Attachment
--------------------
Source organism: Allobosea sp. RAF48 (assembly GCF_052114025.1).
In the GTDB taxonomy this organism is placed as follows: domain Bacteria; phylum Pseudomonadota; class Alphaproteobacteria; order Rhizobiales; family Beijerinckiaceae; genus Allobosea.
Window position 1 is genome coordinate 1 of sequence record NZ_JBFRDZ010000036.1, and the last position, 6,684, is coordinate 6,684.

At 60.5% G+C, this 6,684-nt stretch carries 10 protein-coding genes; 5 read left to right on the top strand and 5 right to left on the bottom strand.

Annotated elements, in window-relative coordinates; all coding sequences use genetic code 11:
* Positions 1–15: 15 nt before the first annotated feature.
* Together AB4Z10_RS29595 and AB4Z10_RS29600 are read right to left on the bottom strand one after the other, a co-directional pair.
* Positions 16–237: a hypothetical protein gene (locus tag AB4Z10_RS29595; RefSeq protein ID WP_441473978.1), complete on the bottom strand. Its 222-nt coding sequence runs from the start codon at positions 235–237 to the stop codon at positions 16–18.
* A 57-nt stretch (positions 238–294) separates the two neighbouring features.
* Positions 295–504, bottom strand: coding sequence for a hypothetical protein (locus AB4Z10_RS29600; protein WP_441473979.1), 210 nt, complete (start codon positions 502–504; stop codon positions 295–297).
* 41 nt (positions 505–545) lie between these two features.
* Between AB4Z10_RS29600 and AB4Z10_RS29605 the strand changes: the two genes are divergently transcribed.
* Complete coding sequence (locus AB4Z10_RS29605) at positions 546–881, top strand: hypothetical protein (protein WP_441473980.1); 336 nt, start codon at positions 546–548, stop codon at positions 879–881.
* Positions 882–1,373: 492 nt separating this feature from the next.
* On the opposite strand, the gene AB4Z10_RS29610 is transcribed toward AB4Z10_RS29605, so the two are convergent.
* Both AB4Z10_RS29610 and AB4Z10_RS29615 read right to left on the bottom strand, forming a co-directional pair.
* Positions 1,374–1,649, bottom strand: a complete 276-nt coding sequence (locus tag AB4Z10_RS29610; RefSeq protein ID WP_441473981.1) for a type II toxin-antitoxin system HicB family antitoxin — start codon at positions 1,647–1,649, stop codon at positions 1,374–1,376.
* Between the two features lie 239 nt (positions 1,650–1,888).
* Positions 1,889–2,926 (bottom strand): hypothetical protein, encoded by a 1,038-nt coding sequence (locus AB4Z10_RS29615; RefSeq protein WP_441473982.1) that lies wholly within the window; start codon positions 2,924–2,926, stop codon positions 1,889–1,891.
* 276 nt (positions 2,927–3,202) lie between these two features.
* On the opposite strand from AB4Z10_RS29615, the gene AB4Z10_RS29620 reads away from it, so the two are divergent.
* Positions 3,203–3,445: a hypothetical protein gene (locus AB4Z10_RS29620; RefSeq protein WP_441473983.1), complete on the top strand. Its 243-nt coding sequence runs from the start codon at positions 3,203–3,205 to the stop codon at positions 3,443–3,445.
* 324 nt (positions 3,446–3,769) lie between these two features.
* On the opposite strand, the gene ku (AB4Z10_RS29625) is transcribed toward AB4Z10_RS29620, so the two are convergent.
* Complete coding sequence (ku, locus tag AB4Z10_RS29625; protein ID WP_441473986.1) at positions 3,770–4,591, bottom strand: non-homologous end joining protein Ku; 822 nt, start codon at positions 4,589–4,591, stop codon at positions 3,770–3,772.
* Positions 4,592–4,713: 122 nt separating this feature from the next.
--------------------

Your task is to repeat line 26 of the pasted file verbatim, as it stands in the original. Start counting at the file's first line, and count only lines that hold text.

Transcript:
* Positions 4,592–4,713: 122 nt separating this feature from the next.